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Water Filtration Plant Performance Evaluations

During the past 30 years Giardiasis and Cryptosproridiosis have been recognized as two of the most frequently occurring waterborne diseases in the United States.

The occurrence and detection of the Giardia and Cryptosporidium parasites causing these diseases and drinking water source identification and protection has become a matter of urgent concern to those responsible for water utility operation in areas endemic with these parasites. Because of these concerns, the Surface Water Filtration Rule was established and protocols were developed for determining if a source was ch

As part of the Surface Water Filtration Rule, all community water supplies identified as surface water sources require a minimum of filtration rather than just disinfection prior to consumption. The Surface Water Filtration Rule has led to the development of a protocol to evaluate the performance of filtration plants. The protocol is similar to the method used for the Groundwater Under the Influence Investigations, except the risk rankings and interpretations are based on a combination of the system configuration, source water quality, degree of particle reduction, and distribution of particles.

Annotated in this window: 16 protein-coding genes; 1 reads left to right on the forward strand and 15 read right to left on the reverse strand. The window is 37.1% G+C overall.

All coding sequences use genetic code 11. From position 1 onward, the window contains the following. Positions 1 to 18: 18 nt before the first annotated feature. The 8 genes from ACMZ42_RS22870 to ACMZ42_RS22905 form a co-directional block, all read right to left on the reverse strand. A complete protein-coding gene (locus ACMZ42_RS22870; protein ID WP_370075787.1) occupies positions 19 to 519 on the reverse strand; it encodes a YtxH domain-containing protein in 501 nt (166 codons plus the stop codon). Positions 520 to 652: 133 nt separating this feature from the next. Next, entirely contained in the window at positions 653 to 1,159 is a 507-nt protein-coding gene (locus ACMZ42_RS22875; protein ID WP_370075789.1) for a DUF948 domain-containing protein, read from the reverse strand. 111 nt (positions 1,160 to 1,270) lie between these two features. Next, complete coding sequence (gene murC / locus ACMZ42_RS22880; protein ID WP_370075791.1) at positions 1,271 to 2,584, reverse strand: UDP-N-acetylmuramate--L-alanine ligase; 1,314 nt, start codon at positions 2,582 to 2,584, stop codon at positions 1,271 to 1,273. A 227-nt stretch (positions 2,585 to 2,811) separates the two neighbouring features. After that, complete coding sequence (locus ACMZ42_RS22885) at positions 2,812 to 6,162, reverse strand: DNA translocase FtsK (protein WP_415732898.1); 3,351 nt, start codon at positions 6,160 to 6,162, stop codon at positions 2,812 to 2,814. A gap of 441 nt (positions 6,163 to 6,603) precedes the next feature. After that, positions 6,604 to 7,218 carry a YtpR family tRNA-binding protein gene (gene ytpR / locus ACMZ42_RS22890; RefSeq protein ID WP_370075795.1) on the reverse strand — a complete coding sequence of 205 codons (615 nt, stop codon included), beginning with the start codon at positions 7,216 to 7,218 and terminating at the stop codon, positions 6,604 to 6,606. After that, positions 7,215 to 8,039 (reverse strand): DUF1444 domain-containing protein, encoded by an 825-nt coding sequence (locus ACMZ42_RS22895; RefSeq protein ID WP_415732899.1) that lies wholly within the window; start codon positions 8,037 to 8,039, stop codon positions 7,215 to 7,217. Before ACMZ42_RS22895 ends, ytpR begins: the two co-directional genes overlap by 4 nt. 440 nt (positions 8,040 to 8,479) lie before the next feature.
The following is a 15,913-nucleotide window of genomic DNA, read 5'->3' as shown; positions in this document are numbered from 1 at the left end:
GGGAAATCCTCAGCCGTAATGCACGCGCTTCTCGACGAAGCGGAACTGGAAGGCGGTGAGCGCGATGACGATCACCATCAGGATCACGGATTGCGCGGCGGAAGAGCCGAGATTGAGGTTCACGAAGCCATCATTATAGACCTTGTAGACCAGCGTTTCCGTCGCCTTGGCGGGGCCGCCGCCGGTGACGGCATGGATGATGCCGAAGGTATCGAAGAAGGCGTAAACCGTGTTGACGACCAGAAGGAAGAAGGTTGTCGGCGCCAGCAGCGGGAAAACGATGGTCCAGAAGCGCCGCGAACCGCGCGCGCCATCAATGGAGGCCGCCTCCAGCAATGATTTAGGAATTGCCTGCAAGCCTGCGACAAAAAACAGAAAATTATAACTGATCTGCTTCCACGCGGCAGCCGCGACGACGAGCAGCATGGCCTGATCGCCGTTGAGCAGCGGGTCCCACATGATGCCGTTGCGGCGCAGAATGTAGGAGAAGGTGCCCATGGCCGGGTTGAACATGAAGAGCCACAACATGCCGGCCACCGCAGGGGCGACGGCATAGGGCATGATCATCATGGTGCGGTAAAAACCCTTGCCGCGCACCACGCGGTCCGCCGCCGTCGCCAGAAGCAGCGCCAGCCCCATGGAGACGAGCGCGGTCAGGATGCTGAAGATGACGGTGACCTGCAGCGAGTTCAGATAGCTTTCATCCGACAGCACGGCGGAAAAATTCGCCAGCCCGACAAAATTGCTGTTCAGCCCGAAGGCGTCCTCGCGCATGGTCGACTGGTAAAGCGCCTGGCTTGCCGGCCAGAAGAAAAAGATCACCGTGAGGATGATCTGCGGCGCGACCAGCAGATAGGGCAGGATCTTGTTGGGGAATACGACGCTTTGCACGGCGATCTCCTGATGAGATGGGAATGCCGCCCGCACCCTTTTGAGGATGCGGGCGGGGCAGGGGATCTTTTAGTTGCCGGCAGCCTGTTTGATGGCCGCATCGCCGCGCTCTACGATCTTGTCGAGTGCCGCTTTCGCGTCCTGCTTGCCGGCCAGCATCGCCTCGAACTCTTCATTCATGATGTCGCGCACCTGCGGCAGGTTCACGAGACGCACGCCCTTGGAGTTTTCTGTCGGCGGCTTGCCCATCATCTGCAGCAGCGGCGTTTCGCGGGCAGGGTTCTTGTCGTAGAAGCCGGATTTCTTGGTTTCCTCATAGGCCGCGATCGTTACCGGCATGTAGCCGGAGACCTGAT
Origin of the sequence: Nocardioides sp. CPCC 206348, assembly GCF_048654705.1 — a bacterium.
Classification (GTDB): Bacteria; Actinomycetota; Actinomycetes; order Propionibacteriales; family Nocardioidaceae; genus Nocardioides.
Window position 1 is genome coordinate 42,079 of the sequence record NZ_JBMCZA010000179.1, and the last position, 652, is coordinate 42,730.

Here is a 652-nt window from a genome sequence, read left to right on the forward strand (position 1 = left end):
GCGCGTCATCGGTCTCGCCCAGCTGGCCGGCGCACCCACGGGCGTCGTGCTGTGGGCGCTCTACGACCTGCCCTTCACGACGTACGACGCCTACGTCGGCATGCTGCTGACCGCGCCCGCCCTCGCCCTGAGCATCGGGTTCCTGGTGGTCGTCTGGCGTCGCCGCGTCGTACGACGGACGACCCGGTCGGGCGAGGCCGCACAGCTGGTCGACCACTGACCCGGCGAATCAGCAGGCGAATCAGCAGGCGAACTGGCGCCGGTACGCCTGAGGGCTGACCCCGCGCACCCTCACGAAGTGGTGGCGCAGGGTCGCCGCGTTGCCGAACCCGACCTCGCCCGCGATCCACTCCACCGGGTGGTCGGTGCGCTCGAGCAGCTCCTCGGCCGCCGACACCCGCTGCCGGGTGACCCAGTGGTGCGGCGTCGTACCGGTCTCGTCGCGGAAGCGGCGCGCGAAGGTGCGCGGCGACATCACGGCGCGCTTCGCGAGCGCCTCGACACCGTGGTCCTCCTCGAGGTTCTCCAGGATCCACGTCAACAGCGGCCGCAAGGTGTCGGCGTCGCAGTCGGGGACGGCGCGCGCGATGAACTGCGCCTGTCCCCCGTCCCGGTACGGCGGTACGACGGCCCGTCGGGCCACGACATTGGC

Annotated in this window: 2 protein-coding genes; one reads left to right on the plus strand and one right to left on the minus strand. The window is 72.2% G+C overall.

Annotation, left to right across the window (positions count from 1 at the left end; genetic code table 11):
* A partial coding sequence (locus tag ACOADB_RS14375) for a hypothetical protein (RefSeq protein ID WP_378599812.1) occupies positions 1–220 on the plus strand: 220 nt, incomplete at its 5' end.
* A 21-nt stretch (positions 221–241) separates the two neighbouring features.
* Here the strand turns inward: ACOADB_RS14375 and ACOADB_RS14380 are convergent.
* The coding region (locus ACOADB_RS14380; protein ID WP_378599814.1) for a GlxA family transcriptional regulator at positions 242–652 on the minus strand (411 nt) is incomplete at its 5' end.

When I was the Director for the Center for Environmental Quality at Wilkes University, I (Brian Oram) conducted research in pilot filtration plant performance and optimization; the laboratory was also involved in the evaluation of a number of bench-scale, pilot, and full-scale filtration plants in Pennsylvania, New York, and New Jersey. When I was in graduate school, I worked on projects using diatomaceous earth filtration, slow sand-filtration, direct filtration, submicron filters, cartridge filters, and up-flow filtration systems. In addition, we have conducted bench scale and pilot scale experiments to assist in optimization of pretreatment processes and filtration of water supplies and have developed protocols and conducted testing to assist in the development of solid-flux loadings for secondary clarifiers for wastewater applications and living filtration systems for on-site wastewater disposal systems.